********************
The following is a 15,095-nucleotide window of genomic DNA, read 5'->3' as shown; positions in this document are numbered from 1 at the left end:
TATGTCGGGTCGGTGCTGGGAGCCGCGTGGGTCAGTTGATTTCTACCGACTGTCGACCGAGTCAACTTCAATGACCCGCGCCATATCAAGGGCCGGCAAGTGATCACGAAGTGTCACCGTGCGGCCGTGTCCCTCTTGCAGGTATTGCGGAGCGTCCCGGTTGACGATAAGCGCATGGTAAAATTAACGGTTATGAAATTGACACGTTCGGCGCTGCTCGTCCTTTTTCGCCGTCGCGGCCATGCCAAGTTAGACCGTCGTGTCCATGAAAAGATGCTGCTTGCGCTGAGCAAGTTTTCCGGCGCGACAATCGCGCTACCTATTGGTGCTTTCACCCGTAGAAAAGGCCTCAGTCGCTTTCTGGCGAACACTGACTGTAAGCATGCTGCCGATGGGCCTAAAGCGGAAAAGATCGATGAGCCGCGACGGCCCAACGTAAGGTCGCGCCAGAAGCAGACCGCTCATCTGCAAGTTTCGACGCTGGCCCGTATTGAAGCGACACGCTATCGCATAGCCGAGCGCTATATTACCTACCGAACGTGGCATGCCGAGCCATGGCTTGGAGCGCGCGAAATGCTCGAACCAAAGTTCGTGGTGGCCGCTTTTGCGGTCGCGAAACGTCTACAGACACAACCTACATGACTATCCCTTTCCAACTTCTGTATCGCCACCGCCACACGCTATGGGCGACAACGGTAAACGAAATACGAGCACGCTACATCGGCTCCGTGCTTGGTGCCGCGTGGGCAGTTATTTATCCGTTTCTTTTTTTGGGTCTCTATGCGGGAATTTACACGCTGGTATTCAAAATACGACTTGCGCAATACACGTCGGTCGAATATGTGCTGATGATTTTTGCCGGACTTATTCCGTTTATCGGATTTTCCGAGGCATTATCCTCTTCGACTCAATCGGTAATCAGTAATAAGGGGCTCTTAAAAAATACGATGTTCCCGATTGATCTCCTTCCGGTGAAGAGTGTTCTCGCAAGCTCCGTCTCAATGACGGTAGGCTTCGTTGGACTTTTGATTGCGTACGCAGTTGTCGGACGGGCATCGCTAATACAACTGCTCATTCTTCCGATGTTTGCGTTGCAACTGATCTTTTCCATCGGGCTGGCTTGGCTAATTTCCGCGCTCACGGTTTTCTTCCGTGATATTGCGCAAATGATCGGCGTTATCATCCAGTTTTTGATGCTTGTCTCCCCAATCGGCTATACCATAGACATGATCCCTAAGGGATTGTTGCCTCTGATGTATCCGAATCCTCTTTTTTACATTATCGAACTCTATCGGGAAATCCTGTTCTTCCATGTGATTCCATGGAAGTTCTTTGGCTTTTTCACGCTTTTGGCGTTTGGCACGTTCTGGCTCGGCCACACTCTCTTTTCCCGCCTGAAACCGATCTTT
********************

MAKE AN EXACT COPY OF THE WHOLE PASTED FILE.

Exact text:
The following is a 15,095-nucleotide window of genomic DNA, read 5'->3' as shown; positions in this document are numbered from 1 at the left end:
TATGTCGGGTCGGTGCTGGGAGCCGCGTGGGTCAGTTGATTTCTACCGACTGTCGACCGAGTCAACTTCAATGACCCGCGCCATATCAAGGGCCGGCAAGTGATCACGAAGTGTCACCGTGCGGCCGTGTCCCTCTTGCAGGTATTGCGGAGCGTCCCGGTTGACGATAAGCGCATGGTAAAATTAACGGTTATGAAATTGACACGTTCGGCGCTGCTCGTCCTTTTTCGCCGTCGCGGCCATGCCAAGTTAGACCGTCGTGTCCATGAAAAGATGCTGCTTGCGCTGAGCAAGTTTTCCGGCGCGACAATCGCGCTACCTATTGGTGCTTTCACCCGTAGAAAAGGCCTCAGTCGCTTTCTGGCGAACACTGACTGTAAGCATGCTGCCGATGGGCCTAAAGCGGAAAAGATCGATGAGCCGCGACGGCCCAACGTAAGGTCGCGCCAGAAGCAGACCGCTCATCTGCAAGTTTCGACGCTGGCCCGTATTGAAGCGACACGCTATCGCATAGCCGAGCGCTATATTACCTACCGAACGTGGCATGCCGAGCCATGGCTTGGAGCGCGCGAAATGCTCGAACCAAAGTTCGTGGTGGCCGCTTTTGCGGTCGCGAAACGTCTACAGACACAACCTACATGACTATCCCTTTCCAACTTCTGTATCGCCACCGCCACACGCTATGGGCGACAACGGTAAACGAAATACGAGCACGCTACATCGGCTCCGTGCTTGGTGCCGCGTGGGCAGTTATTTATCCGTTTCTTTTTTTGGGTCTCTATGCGGGAATTTACACGCTGGTATTCAAAATACGACTTGCGCAATACACGTCGGTCGAATATGTGCTGATGATTTTTGCCGGACTTATTCCGTTTATCGGATTTTCCGAGGCATTATCCTCTTCGACTCAATCGGTAATCAGTAATAAGGGGCTCTTAAAAAATACGATGTTCCCGATTGATCTCCTTCCGGTGAAGAGTGTTCTCGCAAGCTCCGTCTCAATGACGGTAGGCTTCGTTGGACTTTTGATTGCGTACGCAGTTGTCGGACGGGCATCGCTAATACAACTGCTCATTCTTCCGATGTTTGCGTTGCAACTGATCTTTTCCATCGGGCTGGCTTGGCTAATTTCCGCGCTCACGGTTTTCTTCCGTGATATTGCGCAAATGATCGGCGTTATCATCCAGTTTTTGATGCTTGTCTCCCCAATCGGCTATACCATAGACATGATCCCTAAGGGATTGTTGCCTCTGATGTATCCGAATCCTCTTTTTTACATTATCGAACTCTATCGGGAAATCCTGTTCTTCCATGTGATTCCATGGAAGTTCTTTGGCTTTTTCACGCTTTTGGCGTTTGGCACGTTCTGGCTCGGCCACACTCTCTTTTCCCGCCTGAAACCGATCTTT